Walking On Lava

September 22, 2002

Back Up Next

We slept in until 10, woke up with with burned faces and feet, applied lotion to our wounds, and bought straw hats to protect our already sufficiently tortured bodies. Ready for lunch we headed south along the west coast of the island. We stopped at a nice small restaurant for lunch, right by the local hospital next door to the Dodo Mortuary. Very reassuring indeed... Once again at least I enjoyed the company of some lizards which seemed particularly intrigued by my camera.

With a minor detour to the black sand beach we headed to the volcano. While we had all the hardware for a serious hike -- boots, water, hats, flashlights -- we didn't have the proper condition: Essan was still hurting from her fall on Friday, and I was barely able to walk due to my sunburn and cuts on my feet. However, once we reached the lava field we geared up and headed to where the lava flows. The signs said very clearly that the air was poisonous, the ground hot and the lava unpredictable; basically, the "Do Not Cross This Line" sign had sufficient justification. Like teenage brats we crossed the line, with five other people. It was fun.

We hiked over lava which was just barely cold - as in solid; it was still warm to the touch. Other places it was really uncomfortable, with the air clearly hotter than my temperature record so far, 105C or 220F, in a sauna. This was warmer, and way more fun. Some places the lava was close enough to touch, but we knew better than that. Next time you see a piece of molten rock moving at you, stay back. And when you set up a tripod to take pictures, take into account that the lava is moving at half a foot per second -- only one of my pictures is in focus because the damn thing moved out of focus during the long required exposure.

We crossed one lava flow and were happily camping between two flows, sitting by the ocean, watching the water boil on both our sides. As far as the eye could see, at the time of sunset we were a total of people who adventured this far, and were rewarded with this incredible experience.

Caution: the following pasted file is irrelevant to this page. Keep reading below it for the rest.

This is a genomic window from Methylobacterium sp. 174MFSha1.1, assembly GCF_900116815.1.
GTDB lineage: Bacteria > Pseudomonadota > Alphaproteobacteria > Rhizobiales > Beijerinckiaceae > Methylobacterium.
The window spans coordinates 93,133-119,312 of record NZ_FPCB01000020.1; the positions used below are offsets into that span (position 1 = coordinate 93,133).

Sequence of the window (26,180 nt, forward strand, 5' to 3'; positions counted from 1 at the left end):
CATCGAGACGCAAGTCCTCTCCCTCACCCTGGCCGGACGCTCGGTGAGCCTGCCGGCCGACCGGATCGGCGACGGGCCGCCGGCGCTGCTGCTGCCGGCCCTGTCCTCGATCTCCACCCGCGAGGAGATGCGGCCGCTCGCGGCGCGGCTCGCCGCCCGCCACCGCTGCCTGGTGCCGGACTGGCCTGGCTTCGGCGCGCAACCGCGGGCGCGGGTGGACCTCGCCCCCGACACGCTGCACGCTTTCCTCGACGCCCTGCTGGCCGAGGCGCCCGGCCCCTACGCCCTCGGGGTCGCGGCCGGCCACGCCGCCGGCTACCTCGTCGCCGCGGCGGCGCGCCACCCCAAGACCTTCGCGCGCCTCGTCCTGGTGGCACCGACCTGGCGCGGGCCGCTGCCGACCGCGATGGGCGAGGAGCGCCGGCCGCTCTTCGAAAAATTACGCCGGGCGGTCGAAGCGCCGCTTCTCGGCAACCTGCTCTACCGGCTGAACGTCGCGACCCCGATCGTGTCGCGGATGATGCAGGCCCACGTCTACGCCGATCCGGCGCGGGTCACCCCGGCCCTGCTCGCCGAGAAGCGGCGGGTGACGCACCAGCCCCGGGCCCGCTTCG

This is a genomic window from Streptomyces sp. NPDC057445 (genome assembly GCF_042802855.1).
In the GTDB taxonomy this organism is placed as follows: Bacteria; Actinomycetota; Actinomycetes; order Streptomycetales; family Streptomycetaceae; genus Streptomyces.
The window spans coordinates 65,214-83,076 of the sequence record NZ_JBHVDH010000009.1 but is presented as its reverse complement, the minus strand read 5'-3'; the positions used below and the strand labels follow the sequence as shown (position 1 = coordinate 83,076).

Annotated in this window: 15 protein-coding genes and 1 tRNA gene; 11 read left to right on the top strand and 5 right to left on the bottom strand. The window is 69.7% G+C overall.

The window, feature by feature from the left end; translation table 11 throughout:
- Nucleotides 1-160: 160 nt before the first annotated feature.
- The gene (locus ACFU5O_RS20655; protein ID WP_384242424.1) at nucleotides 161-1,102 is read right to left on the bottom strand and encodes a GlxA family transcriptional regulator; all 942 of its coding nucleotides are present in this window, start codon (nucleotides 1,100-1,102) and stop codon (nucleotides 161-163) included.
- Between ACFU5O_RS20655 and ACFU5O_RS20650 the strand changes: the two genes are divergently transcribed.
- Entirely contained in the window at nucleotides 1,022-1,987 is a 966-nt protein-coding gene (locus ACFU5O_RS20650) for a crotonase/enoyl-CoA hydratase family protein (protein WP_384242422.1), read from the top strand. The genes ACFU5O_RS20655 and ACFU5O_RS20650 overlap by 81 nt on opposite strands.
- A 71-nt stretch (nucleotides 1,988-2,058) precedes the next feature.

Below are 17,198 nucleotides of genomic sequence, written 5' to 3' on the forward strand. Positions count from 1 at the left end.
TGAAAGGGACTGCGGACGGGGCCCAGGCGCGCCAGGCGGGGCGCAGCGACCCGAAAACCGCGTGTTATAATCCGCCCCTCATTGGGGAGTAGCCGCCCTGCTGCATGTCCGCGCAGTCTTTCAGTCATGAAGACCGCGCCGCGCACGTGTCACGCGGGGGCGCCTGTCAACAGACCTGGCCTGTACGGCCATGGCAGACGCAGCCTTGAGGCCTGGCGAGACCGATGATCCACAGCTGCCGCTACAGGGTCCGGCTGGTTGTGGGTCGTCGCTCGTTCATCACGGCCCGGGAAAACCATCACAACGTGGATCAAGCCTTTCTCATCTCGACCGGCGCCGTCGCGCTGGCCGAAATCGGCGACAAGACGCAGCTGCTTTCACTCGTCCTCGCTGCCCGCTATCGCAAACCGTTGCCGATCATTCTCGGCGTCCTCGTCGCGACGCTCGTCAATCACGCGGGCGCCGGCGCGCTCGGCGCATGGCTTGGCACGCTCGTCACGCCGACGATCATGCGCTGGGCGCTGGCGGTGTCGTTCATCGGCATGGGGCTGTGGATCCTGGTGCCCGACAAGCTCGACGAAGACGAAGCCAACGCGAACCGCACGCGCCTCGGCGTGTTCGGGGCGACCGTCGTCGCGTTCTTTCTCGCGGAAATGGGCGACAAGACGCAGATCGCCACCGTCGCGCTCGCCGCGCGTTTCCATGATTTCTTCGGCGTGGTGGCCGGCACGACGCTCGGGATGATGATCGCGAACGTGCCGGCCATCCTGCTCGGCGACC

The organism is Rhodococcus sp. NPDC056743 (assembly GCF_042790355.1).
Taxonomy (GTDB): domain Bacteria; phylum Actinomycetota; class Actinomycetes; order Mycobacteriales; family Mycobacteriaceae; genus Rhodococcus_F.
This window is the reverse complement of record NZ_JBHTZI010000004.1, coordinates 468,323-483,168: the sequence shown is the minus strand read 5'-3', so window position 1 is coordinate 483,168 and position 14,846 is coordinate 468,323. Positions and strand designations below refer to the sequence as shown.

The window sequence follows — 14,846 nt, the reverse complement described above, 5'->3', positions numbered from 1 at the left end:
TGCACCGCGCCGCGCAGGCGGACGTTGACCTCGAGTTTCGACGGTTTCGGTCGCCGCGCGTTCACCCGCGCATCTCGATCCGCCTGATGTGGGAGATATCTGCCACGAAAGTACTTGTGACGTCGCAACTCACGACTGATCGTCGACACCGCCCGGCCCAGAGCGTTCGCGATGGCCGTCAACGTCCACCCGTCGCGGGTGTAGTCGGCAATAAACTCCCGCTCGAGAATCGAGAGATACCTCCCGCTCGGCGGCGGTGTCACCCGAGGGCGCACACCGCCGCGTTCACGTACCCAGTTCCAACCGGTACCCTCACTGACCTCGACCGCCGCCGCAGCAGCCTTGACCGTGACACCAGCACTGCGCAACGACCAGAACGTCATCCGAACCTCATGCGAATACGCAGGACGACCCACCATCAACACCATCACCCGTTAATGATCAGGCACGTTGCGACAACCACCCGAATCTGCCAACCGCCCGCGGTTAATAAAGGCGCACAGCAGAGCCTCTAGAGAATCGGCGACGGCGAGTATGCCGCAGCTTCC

After sunset we relocated a bit so that the moon would rise right above the lava flow. Equipped with Planetarium for the Palm it was a breeze to make such predictions; unfortunately it was cloudy at the horizon and so the moon didn't appear until well after official moonrise, quite a few degrees off. Still, we got a spectacular show, both looking towards the water with the moon and the glowing red steam, or looking the other way towards the Milky Way.

The hike back was not as bad as feared, but still left Essan uncomfortable. It was easier to spot hot lava in complete darkness, and our powerful LED flashlights were giving us sufficient light to retreat from the lava field. I wish we had stopped more often to take pictures during our retreat, but the heat in this area was extreme, unlike Essan's patience. And let's face it: the moment I stepped on what seemed to be a perfectly hard rock and it gave in, not the usual brittle way but rather very softly, with a "puffff" noise, I was ready to get back to the car as well.

In Hilo we visited the local Wal-Mart to buy some nasty looking but relief promising green goo to ease our sunburn pain. At this moment I could really hardly walk, the top of my feet hurting constantly from sunburn and the soles painful from cuts and baked from the hot lava rock. Pumped full of pain killers, caffeine and water we truly enjoyed a quick dinner at "Jack in a Box" -- a clear manifestation of our shape -- and headed back to the hotel at the opposite end of the island, where we fell asleep like babies on an airplane never do.

Back Up Next

Email Stan